As the time drew closer and closer for Nathan's discharge from the NICU, we became more and more proactive in Nathan's care. The only thing really keeping Nathan in the hospital at this point was his need for extra oxygen support and training that we required on how to care for Nathan once he was home.
At this point Nathan was still on a high-flow oxygen support. When a patient is on high-flow, the nurse or doctor is able to control both the rate (the amount of supplemental oxygen support being given in liters per minute) and the percentage of oxygen (vs. "room air") that the patient receives through the nasal cannula.
So for example, Nathan was on 2 liters of support with a mixture of 50% oxygen and 50% room air. It seems that protocol is to wean the percentage of oxygen to at least 30% before they start to lower the rate. However, in Nathan's case, when they tried to lower the percentage, he did not tolerate the change. So they would raise the rate to compensate for the change in percentage. Then when they tried to lower the rate, they would have to raise the percentage again. It was very, very frustrating and seemed like a never-ending battle.
And in my head it seemed entirely illogical. We had been told that Nathan could come home on a low-flow oxygen system. On low-flow, you are unable to adjust the percentage of oxygen being given. It is always 100% pure oxygen. The only thing you are able to adjust is the rate.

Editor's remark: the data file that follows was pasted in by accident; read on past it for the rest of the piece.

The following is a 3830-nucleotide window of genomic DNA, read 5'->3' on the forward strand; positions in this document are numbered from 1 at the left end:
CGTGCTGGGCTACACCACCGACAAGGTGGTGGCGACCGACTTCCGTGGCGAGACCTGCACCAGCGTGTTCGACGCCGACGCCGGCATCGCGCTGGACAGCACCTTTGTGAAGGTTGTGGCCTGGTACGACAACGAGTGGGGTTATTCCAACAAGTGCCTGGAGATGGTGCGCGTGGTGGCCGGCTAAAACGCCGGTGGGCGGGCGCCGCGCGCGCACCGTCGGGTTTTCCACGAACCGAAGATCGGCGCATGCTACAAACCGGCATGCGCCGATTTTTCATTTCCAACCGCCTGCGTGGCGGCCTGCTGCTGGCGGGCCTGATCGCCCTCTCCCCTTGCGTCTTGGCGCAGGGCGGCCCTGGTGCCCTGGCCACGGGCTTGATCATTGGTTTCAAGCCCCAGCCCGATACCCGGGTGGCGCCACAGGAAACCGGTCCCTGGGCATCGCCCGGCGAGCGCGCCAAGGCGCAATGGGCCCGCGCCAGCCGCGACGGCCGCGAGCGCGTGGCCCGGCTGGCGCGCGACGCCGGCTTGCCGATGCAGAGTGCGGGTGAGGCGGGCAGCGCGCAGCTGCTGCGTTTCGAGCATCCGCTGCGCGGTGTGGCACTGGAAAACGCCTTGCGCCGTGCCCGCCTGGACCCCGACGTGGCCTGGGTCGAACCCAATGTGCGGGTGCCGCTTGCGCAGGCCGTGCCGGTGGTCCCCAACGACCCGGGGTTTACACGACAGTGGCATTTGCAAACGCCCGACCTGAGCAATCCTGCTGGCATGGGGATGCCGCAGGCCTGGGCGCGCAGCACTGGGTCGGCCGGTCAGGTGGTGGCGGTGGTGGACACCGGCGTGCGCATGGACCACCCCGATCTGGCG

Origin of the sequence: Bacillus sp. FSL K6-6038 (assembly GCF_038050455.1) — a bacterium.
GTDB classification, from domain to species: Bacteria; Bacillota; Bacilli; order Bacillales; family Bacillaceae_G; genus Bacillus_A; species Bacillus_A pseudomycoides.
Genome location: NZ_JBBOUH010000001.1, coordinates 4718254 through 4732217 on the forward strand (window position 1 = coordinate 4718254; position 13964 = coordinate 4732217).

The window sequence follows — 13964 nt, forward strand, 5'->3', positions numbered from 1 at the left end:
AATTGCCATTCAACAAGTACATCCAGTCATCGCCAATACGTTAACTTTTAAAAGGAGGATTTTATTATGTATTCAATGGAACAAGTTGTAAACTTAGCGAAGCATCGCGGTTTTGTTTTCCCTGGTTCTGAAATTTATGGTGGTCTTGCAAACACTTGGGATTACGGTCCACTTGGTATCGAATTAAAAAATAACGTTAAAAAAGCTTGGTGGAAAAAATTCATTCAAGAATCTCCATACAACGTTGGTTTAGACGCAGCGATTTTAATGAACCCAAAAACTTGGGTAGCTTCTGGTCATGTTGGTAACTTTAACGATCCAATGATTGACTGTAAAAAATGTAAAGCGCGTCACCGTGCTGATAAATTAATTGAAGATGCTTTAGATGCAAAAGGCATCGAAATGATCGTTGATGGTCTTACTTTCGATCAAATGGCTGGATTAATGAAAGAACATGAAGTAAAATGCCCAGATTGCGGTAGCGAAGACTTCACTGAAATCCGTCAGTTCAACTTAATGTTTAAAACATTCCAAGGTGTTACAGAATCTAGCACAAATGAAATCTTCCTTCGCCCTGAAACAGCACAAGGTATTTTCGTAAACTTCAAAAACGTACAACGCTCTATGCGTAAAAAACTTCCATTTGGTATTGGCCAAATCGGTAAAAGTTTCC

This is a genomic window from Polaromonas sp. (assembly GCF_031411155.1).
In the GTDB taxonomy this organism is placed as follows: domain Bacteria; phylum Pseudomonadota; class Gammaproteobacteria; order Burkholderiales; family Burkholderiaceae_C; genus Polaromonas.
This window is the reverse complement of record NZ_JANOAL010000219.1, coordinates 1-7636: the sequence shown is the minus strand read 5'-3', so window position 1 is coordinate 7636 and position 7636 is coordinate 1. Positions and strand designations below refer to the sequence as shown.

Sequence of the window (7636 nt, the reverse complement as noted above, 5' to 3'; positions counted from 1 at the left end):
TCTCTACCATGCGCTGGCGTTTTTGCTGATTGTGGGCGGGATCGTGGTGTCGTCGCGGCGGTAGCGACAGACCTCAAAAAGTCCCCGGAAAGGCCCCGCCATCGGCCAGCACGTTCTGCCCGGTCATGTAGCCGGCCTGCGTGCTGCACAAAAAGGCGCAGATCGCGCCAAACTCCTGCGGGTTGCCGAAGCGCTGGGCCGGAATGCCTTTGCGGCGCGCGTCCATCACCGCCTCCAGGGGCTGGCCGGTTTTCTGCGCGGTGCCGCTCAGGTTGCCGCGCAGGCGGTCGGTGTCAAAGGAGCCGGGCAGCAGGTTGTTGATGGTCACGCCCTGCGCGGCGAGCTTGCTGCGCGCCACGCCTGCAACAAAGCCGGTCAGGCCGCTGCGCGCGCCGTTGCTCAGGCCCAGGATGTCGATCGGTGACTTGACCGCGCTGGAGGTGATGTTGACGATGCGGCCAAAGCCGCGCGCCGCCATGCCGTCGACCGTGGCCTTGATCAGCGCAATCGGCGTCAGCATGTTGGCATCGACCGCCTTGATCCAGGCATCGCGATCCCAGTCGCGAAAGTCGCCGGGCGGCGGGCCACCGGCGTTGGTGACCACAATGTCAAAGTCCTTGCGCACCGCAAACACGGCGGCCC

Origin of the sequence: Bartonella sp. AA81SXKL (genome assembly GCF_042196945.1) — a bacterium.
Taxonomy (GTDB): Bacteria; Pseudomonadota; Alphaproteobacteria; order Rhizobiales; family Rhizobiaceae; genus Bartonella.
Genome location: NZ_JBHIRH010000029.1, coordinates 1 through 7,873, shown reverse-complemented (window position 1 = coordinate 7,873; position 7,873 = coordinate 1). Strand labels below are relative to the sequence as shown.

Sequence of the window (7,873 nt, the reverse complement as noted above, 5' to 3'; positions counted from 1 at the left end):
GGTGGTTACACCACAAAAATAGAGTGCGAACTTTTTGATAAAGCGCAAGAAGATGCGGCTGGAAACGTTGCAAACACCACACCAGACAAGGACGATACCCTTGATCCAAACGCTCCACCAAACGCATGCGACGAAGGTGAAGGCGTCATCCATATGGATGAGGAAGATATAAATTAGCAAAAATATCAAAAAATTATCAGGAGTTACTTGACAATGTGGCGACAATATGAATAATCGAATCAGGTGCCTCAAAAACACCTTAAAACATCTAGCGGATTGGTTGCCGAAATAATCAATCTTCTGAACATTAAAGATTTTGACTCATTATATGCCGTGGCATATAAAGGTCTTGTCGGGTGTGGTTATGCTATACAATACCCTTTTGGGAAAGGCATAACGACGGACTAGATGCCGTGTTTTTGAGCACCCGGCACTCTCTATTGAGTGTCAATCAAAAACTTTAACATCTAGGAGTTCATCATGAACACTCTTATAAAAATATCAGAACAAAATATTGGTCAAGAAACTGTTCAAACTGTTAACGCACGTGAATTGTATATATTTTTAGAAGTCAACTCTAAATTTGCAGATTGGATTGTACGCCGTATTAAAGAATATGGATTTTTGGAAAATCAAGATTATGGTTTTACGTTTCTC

So in my head, it seemed entirely logical that we should put Nathan on a low-flow system at 100% oxygen and then just work down the rate of support. And for Nathan to be able to come home, that rate needed to be less than 1 liter. Ideally, they wanted it to be around a 1/2 liter.
So I mentioned my brilliant plan to the day nurse. Unfortunately, she wasn't one of Nathan's regular nurses and didn't respond as favorably as I was hoping. She just said that she would leave a note for the doctor about it. As you can probably guess, I was more than disappointed in her reaction. I was expecting her to agree that it was a brilliant idea, call for the doctor, for him to agree that it was brilliant, and then for the change to take place.
Since that didn't happen, we decided to wait until the night nurse came on and try again! The night nurse, Bonnie, happened to be one of Nathan's primary care nurses, and one of our favorites. So believing that we would get a better response from her, I brought it up again, going over Nathan's ups and downs on the high-flow and our idea with the low-flow.
Cha-ching! Bonnie, agreed that it was a great idea and worth trying. So within an hour or so, she had contacted Dr. Yoder, who agreed that it was worth a try. So within a couple of hours Nathan was on low-flow and doing great!
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